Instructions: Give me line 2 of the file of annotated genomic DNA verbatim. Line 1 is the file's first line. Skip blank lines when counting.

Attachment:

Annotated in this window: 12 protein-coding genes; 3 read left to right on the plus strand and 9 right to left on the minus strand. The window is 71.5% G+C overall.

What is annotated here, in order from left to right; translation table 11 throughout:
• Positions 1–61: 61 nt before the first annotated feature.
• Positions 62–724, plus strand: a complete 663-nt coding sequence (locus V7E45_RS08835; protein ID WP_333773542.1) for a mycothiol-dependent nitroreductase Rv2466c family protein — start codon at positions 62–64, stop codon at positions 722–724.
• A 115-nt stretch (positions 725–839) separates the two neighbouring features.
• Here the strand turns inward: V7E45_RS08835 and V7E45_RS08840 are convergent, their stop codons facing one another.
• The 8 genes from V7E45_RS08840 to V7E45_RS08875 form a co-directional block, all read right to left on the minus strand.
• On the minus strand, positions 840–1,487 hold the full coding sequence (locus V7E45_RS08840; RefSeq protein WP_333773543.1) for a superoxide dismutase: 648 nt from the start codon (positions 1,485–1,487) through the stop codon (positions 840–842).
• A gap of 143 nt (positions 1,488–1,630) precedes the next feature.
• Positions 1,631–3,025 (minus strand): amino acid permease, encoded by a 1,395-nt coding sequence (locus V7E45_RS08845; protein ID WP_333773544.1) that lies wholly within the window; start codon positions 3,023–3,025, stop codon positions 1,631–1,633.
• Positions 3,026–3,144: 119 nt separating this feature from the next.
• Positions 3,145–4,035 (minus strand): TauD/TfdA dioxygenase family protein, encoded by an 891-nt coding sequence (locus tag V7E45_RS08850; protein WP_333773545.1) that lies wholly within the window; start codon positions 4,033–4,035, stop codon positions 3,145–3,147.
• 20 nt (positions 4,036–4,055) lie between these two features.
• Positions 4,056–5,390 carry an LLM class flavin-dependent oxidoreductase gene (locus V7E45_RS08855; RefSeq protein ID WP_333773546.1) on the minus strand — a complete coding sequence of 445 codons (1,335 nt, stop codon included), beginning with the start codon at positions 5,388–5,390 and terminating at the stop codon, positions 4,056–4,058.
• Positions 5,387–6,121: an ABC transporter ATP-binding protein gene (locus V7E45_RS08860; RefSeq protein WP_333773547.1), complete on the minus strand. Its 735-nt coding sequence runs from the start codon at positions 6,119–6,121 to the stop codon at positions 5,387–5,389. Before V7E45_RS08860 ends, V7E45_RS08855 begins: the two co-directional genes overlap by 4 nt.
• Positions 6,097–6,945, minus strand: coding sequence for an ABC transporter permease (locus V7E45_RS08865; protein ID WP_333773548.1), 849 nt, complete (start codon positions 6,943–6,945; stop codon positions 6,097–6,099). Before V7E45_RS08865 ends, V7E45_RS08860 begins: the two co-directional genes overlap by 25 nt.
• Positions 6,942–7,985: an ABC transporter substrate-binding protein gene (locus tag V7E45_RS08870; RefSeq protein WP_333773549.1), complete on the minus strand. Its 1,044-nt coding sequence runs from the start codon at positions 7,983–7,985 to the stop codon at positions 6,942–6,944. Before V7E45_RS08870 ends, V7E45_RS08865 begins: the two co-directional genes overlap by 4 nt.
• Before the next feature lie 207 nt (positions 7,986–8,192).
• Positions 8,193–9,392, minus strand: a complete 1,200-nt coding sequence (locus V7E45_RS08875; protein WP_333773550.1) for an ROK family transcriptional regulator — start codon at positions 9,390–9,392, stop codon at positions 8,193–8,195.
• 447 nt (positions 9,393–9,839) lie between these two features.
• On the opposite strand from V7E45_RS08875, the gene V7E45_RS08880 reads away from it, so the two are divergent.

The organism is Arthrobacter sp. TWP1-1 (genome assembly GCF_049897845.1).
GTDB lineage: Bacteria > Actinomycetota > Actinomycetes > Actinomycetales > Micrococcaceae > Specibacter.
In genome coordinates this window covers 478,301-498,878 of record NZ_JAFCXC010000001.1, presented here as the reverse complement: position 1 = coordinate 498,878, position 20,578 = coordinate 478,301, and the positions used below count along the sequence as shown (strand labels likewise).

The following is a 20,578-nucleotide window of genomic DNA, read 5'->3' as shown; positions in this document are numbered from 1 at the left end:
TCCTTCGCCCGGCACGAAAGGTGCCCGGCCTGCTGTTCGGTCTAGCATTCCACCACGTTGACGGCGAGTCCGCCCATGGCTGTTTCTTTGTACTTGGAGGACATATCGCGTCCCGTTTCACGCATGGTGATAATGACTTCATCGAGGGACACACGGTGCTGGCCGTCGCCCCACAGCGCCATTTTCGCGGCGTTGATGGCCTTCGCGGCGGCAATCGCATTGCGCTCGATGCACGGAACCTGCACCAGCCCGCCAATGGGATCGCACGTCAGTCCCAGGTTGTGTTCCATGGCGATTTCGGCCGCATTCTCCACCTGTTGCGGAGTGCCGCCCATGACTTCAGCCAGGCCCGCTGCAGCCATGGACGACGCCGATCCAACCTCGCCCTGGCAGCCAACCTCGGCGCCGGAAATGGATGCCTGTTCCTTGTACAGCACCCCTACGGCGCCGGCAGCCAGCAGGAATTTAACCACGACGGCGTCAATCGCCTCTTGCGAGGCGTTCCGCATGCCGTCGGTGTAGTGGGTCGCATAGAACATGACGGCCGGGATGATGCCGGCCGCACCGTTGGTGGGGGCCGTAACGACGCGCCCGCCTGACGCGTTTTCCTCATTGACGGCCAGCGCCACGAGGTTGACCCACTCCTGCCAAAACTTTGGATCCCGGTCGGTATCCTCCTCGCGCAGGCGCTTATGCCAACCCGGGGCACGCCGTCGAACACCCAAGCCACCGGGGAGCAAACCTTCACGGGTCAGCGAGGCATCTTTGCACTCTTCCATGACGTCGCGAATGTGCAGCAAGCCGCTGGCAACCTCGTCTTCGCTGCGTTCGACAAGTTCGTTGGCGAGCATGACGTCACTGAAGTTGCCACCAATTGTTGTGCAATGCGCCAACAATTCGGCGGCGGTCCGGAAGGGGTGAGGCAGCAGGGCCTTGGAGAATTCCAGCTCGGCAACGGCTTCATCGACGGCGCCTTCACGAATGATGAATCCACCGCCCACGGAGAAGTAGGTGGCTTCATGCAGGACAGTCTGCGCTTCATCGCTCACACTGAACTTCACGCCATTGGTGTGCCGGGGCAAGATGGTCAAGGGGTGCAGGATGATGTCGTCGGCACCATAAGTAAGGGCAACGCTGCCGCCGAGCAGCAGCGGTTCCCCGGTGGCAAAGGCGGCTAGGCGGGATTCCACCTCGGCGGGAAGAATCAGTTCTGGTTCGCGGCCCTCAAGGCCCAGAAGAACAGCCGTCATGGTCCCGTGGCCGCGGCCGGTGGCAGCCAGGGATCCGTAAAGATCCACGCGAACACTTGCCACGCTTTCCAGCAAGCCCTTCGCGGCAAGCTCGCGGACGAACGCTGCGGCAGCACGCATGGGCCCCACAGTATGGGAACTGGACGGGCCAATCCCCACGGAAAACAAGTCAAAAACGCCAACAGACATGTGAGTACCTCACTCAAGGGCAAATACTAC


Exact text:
What is annotated here, in order from left to right; translation table 11 throughout: